11 January 2012

Riffstation - Say Goodbye to Tab Searching?

Do you often spend time searching the Internet for chords or tab of the songs you want to play on your guitar?
Do you get frustrated when you find incomplete or inaccurate tabs, or when you don’t find any tabs at all?
Of course, you can buy official tabs, but again this can be time consuming and it’s not always easy to find a good arrangement. For example, unless the artist is very well known then there is little chance of finding a published tab book. Other times, you can find a tab book, but have to buy a whole book when you want only one song.
Wouldn’t it be great if you had a friendly assistant who you could just ask for those chords whenever you have a piece of music you’d like to learn to play on your guitar? You might be lucky enough to know someone willing to do this for you. But if you don’t, then maybe Riffstation, a new software program for your PC, could be what you’re looking for.

Introducing Riffstation

Riffstation is a program for guitar players that offers features to transcribe a song’s chords, extract or suppress solo parts to learn them or jam along with the rest of the track, and help you assemble recorded riffs to build new ones.

I recently gave its chord finding features a try using the free 30 day trial version available from the Riffstation.com web site.

Riffstation Chord Finderimage

One of the most interesting features of Riffstation is that it proposes to identify the chords in an audio file.  Using the software to find a song’s chords is very easy. There a just a few simple steps: browse to open the audio file you want to analyse, Riffstation imports the audio, draws a waveform, and finally analyses the audio to identify the chords which it displays as “bubbles” below the waveform (see the screenshot to the right).
You can play along with the song and see the chord changes in real time in the Chord Viewer in the middle area of the screen below the waveforms. While the song is playing this view shows you the current chord’s name and a fretboard diagram. It also shows you the next chord in the song with a countdown timer to the chord change. Finally, you can alter the key or tempo of the song as it is played to help you practice.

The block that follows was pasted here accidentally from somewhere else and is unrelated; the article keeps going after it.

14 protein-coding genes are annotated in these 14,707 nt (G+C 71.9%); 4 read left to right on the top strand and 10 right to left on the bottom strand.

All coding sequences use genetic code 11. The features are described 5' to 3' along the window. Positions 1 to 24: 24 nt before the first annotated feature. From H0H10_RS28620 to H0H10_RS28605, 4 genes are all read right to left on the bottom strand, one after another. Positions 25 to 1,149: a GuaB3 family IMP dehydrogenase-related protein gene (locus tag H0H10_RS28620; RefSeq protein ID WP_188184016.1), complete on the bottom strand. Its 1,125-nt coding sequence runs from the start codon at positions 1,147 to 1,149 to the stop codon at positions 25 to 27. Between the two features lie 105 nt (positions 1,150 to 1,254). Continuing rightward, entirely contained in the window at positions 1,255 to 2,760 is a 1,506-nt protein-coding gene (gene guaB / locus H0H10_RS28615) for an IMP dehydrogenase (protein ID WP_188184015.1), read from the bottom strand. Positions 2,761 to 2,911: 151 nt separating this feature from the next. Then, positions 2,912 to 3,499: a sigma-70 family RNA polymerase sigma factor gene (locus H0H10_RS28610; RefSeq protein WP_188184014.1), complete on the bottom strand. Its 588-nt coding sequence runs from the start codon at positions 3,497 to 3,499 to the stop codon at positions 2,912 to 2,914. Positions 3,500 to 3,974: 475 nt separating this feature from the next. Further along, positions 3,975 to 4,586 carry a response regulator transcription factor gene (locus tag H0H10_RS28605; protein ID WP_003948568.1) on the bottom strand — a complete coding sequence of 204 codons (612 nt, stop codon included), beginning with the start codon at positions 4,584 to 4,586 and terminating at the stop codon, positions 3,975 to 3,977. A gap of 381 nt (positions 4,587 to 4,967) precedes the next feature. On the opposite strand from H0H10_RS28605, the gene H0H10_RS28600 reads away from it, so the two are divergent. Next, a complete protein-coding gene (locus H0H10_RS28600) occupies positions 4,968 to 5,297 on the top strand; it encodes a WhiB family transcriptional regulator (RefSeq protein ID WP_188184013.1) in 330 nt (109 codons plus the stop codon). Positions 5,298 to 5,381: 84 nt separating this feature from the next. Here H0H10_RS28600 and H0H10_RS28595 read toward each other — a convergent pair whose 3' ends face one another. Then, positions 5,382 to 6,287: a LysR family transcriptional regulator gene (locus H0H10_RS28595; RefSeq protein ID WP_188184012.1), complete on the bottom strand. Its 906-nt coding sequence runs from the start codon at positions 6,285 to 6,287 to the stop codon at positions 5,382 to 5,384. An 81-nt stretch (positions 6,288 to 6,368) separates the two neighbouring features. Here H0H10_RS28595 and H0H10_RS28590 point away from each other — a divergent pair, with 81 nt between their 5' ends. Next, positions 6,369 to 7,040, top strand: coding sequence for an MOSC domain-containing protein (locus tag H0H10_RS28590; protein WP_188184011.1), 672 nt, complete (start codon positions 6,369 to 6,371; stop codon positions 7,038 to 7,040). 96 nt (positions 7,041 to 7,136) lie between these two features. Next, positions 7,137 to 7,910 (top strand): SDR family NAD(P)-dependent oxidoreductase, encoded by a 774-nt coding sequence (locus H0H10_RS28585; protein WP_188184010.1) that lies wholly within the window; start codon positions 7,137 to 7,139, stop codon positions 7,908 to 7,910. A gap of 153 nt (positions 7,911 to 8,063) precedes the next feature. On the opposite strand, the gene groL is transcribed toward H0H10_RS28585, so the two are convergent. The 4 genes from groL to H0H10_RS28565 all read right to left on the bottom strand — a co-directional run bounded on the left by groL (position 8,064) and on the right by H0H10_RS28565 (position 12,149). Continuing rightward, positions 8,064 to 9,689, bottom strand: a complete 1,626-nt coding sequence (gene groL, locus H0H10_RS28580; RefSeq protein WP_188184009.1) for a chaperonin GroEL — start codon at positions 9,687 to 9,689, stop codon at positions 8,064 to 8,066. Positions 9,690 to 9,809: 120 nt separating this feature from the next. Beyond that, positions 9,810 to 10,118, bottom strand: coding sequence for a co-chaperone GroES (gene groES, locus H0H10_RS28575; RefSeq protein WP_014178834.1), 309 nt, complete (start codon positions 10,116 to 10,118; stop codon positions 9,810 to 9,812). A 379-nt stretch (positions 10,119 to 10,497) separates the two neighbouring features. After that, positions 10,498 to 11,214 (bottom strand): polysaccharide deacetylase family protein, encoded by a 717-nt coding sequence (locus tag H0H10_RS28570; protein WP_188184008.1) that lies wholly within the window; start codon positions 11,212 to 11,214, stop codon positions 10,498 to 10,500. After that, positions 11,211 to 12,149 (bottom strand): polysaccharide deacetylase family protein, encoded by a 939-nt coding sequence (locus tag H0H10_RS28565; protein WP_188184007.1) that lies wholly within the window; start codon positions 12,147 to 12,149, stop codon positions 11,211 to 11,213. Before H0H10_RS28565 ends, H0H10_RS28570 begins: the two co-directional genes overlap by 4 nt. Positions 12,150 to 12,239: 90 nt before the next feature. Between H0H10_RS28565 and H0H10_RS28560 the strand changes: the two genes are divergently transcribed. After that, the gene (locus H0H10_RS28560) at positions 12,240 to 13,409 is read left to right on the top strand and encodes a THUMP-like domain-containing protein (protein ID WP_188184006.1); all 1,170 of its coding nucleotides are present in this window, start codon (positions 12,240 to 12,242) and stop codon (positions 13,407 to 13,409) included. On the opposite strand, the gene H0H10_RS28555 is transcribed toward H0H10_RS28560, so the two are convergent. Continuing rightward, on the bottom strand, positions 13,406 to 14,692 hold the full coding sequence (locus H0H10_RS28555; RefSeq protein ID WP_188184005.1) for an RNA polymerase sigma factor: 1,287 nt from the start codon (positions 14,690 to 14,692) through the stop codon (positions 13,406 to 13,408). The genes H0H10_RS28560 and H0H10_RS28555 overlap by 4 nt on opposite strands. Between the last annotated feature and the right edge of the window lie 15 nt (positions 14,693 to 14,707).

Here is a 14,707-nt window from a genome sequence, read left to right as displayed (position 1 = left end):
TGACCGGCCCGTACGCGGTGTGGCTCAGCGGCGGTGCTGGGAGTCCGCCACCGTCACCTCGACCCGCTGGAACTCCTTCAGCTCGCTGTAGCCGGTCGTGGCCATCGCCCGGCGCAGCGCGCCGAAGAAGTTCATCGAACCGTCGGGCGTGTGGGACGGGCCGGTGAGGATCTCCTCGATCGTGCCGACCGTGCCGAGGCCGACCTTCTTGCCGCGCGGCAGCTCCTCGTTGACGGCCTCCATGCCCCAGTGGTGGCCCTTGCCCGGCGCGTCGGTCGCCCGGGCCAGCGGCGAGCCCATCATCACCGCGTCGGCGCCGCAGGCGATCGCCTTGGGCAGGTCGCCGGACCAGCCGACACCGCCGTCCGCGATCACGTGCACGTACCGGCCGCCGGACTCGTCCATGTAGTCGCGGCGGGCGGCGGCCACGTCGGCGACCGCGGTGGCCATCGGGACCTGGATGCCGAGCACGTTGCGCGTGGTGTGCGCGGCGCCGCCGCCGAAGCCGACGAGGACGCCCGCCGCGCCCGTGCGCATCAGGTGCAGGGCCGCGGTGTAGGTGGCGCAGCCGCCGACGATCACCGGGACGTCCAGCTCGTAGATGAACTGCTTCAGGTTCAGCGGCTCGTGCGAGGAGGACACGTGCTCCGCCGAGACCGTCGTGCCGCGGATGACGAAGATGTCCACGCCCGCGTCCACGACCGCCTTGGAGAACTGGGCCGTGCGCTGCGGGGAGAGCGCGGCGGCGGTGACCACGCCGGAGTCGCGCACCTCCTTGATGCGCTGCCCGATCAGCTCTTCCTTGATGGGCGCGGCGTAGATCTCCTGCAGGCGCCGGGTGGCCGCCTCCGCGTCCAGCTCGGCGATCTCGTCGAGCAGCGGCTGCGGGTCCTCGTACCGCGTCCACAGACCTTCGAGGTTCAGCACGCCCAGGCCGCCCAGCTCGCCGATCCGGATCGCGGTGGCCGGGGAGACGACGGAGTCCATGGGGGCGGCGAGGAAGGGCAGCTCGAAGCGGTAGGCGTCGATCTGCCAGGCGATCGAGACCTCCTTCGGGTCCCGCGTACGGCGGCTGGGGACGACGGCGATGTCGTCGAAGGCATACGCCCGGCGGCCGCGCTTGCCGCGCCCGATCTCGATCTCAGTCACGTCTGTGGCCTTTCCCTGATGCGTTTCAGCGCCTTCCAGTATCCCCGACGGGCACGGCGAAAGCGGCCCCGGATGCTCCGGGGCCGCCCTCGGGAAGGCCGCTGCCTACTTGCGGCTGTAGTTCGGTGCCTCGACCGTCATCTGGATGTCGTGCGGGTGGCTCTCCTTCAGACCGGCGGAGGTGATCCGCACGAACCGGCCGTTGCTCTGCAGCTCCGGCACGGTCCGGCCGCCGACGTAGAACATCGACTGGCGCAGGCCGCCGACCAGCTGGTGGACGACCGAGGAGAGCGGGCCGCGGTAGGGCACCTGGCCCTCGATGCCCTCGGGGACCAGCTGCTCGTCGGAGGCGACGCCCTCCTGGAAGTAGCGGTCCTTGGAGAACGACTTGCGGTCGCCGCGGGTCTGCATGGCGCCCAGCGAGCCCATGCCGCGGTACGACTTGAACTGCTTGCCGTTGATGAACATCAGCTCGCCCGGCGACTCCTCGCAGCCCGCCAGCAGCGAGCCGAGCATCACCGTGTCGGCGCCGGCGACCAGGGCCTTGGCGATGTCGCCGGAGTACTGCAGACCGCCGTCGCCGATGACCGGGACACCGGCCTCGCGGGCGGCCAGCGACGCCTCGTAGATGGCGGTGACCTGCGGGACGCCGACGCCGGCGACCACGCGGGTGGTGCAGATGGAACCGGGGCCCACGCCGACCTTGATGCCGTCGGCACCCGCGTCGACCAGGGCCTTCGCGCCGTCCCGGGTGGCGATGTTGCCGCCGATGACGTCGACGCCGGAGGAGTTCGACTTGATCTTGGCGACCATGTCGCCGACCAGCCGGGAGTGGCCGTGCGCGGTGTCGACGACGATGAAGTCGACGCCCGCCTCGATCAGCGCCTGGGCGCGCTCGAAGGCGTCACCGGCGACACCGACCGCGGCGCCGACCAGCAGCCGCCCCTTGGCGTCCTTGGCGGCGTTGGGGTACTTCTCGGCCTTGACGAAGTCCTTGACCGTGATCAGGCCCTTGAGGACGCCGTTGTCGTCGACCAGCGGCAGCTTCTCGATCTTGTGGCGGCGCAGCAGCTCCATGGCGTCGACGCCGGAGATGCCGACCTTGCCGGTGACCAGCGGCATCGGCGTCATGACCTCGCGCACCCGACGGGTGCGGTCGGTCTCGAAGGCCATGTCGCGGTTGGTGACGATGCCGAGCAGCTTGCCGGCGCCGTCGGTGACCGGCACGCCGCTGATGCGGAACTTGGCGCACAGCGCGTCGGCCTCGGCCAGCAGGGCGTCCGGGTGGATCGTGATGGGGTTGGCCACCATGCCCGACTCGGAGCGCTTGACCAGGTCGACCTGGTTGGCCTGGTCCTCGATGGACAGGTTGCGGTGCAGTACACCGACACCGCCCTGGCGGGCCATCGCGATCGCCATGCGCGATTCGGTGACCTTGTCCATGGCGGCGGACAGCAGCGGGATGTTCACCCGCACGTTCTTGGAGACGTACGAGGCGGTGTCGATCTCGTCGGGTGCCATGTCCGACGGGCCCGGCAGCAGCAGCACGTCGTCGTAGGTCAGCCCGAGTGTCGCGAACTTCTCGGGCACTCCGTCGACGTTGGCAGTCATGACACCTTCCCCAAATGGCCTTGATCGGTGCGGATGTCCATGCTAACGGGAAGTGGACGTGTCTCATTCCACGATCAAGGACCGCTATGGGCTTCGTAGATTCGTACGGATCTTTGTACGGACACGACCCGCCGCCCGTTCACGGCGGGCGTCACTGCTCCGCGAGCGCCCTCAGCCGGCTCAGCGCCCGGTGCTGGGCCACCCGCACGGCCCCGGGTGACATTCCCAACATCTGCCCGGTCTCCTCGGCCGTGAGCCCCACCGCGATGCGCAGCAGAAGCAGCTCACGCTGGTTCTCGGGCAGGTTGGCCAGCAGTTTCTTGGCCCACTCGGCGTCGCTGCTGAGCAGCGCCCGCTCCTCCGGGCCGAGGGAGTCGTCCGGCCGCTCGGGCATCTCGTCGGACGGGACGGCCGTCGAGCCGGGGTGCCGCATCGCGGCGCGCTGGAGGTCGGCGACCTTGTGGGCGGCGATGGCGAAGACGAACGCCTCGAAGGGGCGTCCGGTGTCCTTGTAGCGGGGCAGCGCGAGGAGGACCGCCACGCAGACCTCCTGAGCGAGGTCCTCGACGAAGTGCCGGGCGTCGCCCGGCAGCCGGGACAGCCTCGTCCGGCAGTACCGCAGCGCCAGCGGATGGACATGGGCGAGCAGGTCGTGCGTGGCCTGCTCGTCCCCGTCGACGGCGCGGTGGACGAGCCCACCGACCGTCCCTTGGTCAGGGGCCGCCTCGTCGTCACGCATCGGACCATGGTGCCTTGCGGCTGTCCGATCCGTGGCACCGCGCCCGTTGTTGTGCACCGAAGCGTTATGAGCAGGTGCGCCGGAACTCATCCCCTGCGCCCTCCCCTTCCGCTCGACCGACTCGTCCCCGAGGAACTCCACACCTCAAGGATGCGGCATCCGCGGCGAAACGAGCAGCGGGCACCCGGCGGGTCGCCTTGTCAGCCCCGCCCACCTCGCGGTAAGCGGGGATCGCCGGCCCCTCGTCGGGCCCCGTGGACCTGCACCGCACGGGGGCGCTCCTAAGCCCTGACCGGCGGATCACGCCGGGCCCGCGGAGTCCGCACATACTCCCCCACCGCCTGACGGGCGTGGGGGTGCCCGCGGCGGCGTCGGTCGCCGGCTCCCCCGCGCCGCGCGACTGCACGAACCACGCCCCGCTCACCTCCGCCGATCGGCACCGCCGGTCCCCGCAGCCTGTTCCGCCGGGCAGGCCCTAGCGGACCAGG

I found it a little unfortunate that the playback cursor doesn’t move through the chord “bubbles” in time. There is an offset caused by the zoom controls at the left end of the chord line. I think this would be more intuitive than following the countdown in the middle area.

Update: Dan Barry, one of Riffstation's developers got in touch with some information on this, "We're going to implement some of the suggestions you had such as highlighting the current chord to play in the chord strip. We will also be fixing some bugs which are still present in the trial version before paid release."
image There’s no cursor in the the chord line during playback.

Is Riffstation Good at Transcribing Song Chords?

So far I’ve tested Riffstation in its default automatic mode with a number of songs that I already have the chords for. The input files were 320kbps MP3 files that were either downloaded from Amazon or ripped from CD.

The documentation states that automatic mode only finds major, minor and 7th chords. Riffstation did a pretty good job of identifying the basic major and minor chords for simple songs. It even performed quite well on more complex songs with extended or altered chords such as sus or 6 chords, recognizing the base chord name nearly all the time.

For all of the three or four chord pop/rock songs I fed it Riffstation got the chords right. For songs with more complex chords it was a little less accurate but it still gives you a good starting point. There are some tools that allow you to tune the chord analysis and manually correct chords too. The semi-automatic analysis supports major and minor 7, sus2 and sus4 chords in addition to major, minor and 7th chords.

Summary

Overall the software performed very well and could be a very useful tool if you want to learn to play pop and rock songs. For more complex songs it will give you a very good starting point but you’ll still have some work to do to transcribe the details and chord types the software doesn’t support.

At €39.99 for the full version Riffstation has plenty of interesting features for guitar players. You can learn more and download the free trial version for yourself at the Riffstation web site. I’ll be reviewing more of its features in future posts, be sure to subscribe to the feed using the link below so you don’t miss them.

3 comments:

Anonymous said...

Hey,
I don't think the link to riffstation is working...

Tim

Gary Fletcher said...

Hi Tim, thanks for pointing that out. The link is fixed.

Vince Griffin said...


I can find the chords but no tabs, are there tabs?
Vince

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